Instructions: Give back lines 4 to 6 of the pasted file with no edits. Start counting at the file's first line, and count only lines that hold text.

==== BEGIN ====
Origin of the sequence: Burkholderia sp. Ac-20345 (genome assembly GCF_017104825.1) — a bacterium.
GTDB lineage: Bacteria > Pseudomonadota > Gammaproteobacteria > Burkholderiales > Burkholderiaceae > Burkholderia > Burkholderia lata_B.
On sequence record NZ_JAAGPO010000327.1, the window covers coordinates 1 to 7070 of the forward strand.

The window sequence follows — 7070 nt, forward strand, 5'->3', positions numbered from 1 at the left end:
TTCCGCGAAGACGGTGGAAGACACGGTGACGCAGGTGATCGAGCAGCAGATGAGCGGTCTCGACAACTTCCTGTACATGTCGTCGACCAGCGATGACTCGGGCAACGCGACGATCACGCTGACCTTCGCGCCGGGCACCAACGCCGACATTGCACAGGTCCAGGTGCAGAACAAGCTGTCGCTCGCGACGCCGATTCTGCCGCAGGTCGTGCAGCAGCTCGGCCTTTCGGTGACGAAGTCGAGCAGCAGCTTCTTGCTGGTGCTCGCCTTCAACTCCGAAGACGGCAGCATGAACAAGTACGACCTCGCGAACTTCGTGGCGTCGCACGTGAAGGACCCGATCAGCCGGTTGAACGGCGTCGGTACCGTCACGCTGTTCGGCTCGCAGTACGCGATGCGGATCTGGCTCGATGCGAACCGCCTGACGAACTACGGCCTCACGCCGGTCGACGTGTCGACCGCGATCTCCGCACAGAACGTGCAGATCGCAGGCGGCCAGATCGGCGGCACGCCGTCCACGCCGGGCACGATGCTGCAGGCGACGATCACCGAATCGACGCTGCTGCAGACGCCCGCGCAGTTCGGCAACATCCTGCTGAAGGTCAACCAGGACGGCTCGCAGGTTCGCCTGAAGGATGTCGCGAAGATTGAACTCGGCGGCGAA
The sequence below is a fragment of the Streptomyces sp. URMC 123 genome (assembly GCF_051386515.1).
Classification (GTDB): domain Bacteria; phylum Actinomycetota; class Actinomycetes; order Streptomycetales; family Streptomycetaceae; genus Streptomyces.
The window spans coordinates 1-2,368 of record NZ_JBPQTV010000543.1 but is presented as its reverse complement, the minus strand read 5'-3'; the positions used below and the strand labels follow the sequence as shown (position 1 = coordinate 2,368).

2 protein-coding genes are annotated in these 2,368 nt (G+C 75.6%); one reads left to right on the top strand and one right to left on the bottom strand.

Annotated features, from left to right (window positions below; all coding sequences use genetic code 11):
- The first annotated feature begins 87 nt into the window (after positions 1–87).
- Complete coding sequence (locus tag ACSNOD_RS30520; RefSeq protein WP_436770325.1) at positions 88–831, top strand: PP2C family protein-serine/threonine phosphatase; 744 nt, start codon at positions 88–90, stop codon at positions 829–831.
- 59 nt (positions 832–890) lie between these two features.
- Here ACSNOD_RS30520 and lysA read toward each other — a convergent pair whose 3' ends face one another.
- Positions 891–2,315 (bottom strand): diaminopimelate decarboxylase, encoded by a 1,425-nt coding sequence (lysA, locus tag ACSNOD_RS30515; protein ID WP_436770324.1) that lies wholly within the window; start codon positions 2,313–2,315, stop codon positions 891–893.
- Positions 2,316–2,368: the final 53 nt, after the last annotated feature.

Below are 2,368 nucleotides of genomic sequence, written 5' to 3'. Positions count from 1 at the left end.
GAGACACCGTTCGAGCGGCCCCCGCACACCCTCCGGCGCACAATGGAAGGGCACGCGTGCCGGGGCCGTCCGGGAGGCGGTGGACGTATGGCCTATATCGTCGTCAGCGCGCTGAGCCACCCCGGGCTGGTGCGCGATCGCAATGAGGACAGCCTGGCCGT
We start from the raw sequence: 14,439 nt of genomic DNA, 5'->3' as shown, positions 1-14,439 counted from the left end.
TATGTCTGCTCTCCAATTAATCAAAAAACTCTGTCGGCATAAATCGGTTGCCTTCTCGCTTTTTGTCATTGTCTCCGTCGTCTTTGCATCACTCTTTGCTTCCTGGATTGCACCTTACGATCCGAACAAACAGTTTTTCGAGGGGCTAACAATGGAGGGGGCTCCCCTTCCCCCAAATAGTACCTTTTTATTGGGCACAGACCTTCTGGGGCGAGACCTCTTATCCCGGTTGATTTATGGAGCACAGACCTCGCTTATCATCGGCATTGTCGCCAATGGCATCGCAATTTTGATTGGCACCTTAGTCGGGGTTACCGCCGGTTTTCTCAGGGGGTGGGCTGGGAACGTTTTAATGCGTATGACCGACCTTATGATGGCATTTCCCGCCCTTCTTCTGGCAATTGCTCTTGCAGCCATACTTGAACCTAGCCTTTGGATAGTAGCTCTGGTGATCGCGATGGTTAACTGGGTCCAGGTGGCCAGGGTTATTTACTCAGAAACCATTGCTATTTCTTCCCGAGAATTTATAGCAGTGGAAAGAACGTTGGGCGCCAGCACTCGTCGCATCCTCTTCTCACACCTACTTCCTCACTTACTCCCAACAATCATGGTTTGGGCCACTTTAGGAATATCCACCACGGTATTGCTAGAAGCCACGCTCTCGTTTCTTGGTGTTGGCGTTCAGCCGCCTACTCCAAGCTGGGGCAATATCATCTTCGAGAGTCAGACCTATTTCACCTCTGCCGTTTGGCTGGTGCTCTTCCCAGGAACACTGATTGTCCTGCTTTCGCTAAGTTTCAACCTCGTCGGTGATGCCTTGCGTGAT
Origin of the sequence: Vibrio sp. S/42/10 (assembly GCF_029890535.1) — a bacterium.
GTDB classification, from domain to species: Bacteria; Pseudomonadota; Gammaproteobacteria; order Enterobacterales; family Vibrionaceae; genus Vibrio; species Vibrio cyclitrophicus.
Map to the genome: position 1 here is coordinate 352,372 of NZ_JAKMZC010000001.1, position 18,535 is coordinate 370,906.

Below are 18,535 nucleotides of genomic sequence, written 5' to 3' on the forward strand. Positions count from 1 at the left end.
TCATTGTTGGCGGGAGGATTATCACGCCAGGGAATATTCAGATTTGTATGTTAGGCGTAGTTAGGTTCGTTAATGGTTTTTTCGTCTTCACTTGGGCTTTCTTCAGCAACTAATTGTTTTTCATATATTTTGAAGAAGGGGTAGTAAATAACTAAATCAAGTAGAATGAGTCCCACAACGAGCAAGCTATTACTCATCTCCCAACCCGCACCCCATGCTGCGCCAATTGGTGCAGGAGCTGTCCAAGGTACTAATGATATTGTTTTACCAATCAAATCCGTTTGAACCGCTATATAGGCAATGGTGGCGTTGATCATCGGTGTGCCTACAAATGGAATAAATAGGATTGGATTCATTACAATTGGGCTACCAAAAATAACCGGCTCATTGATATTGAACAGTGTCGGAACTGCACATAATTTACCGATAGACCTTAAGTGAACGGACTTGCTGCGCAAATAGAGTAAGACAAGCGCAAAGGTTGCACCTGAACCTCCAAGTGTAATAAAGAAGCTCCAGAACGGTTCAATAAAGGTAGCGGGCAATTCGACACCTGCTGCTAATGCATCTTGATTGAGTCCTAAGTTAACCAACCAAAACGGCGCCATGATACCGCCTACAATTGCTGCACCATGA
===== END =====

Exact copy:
The window sequence follows — 7070 nt, forward strand, 5'->3', positions numbered from 1 at the left end:
TTCCGCGAAGACGGTGGAAGACACGGTGACGCAGGTGATCGAGCAGCAGATGAGCGGTCTCGACAACTTCCTGTACATGTCGTCGACCAGCGATGACTCGGGCAACGCGACGATCACGCTGACCTTCGCGCCGGGCACCAACGCCGACATTGCACAGGTCCAGGTGCAGAACAAGCTGTCGCTCGCGACGCCGATTCTGCCGCAGGTCGTGCAGCAGCTCGGCCTTTCGGTGACGAAGTCGAGCAGCAGCTTCTTGCTGGTGCTCGCCTTCAACTCCGAAGACGGCAGCATGAACAAGTACGACCTCGCGAACTTCGTGGCGTCGCACGTGAAGGACCCGATCAGCCGGTTGAACGGCGTCGGTACCGTCACGCTGTTCGGCTCGCAGTACGCGATGCGGATCTGGCTCGATGCGAACCGCCTGACGAACTACGGCCTCACGCCGGTCGACGTGTCGACCGCGATCTCCGCACAGAACGTGCAGATCGCAGGCGGCCAGATCGGCGGCACGCCGTCCACGCCGGGCACGATGCTGCAGGCGACGATCACCGAATCGACGCTGCTGCAGACGCCCGCGCAGTTCGGCAACATCCTGCTGAAGGTCAACCAGGACGGCTCGCAGGTTCGCCTGAAGGATGTCGCGAAGATTGAACTCGGCGGCGAA
The sequence below is a fragment of the Streptomyces sp. URMC 123 genome (assembly GCF_051386515.1).